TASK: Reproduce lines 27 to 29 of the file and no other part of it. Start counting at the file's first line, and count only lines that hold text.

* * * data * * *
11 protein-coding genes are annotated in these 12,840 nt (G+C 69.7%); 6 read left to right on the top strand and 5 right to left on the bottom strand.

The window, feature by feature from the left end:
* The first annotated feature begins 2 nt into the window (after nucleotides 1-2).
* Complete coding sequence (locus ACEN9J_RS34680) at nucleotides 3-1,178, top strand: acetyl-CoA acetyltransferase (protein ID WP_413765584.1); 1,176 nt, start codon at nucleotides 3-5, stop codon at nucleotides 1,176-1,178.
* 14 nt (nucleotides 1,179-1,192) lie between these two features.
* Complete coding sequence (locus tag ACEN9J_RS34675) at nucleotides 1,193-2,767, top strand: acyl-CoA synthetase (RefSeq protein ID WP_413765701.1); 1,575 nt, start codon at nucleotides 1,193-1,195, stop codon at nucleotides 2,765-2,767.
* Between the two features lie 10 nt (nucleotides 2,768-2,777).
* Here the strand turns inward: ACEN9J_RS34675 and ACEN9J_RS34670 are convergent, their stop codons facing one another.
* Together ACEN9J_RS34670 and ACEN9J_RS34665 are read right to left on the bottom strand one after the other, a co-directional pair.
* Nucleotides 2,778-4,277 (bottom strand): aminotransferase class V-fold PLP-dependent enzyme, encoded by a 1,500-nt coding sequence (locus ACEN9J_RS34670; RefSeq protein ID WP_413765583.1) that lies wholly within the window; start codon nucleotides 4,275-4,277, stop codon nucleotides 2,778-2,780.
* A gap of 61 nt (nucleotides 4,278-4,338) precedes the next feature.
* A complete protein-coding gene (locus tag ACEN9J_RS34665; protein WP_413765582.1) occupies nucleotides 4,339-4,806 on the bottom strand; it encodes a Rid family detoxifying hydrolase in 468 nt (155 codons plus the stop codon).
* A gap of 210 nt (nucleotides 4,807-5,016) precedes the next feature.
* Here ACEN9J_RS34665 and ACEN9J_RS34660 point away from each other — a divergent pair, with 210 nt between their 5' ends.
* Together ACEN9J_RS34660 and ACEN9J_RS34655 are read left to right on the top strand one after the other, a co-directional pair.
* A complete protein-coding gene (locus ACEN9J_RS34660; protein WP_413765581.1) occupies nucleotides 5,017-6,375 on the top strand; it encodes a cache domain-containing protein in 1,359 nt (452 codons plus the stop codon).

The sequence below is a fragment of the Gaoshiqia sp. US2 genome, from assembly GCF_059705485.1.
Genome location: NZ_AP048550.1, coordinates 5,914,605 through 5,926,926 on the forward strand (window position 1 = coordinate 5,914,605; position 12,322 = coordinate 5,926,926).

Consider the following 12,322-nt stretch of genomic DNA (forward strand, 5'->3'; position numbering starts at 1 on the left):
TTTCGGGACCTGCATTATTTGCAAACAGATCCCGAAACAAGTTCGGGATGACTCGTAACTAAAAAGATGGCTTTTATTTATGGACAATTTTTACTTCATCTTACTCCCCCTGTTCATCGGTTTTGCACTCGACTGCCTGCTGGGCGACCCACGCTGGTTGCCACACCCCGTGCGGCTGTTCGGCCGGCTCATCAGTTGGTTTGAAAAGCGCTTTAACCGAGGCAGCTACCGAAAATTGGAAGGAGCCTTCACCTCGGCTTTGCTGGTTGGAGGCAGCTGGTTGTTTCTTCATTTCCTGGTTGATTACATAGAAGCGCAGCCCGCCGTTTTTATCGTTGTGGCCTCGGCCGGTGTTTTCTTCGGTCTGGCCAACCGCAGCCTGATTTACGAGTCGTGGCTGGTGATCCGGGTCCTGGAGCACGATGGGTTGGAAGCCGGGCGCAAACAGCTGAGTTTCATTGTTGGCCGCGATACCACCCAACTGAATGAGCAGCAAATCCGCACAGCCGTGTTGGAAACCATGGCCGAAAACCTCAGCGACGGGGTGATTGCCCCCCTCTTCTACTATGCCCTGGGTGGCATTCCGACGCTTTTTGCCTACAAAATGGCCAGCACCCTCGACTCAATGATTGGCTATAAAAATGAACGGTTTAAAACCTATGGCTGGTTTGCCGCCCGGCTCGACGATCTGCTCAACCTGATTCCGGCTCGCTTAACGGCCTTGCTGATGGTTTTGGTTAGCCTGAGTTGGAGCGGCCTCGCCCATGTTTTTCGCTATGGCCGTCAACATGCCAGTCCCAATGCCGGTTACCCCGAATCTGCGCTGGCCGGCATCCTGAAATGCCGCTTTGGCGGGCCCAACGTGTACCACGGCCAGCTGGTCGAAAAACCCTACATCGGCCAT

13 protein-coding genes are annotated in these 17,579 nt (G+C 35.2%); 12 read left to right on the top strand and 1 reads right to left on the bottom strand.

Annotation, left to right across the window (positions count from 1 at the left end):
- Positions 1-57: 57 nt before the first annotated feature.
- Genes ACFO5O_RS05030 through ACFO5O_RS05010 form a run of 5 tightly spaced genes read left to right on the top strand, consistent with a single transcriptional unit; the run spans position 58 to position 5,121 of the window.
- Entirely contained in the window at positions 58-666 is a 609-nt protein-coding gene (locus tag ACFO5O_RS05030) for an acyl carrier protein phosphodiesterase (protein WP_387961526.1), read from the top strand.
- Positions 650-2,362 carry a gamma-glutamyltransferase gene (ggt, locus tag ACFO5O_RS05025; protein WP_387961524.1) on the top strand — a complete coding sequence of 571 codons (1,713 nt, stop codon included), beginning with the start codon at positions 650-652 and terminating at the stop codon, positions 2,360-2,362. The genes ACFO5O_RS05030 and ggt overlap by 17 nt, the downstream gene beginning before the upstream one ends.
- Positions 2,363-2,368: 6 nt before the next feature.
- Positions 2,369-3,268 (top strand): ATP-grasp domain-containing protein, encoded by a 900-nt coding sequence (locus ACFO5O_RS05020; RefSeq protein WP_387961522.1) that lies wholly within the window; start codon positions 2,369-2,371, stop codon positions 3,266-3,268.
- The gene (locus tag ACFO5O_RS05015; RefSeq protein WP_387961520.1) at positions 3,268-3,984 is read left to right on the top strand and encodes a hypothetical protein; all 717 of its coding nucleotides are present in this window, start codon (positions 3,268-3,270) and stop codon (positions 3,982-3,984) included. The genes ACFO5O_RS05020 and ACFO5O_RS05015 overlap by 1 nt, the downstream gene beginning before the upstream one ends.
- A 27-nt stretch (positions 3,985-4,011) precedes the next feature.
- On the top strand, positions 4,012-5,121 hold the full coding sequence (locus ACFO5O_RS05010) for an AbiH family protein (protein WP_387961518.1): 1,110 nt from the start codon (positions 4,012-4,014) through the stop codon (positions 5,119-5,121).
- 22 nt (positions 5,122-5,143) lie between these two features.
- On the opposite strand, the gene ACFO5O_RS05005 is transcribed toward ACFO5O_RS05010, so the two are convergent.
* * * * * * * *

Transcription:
- Positions 2,363-2,368: 6 nt before the next feature.
- Positions 2,369-3,268 (top strand): ATP-grasp domain-containing protein, encoded by a 900-nt coding sequence (locus ACFO5O_RS05020; RefSeq protein WP_387961522.1) that lies wholly within the window; start codon positions 2,369-2,371, stop codon positions 3,266-3,268.
- The gene (locus tag ACFO5O_RS05015; RefSeq protein WP_387961520.1) at positions 3,268-3,984 is read left to right on the top strand and encodes a hypothetical protein; all 717 of its coding nucleotides are present in this window, start codon (positions 3,268-3,270) and stop codon (positions 3,982-3,984) included. The genes ACFO5O_RS05020 and ACFO5O_RS05015 overlap by 1 nt, the downstream gene beginning before the upstream one ends.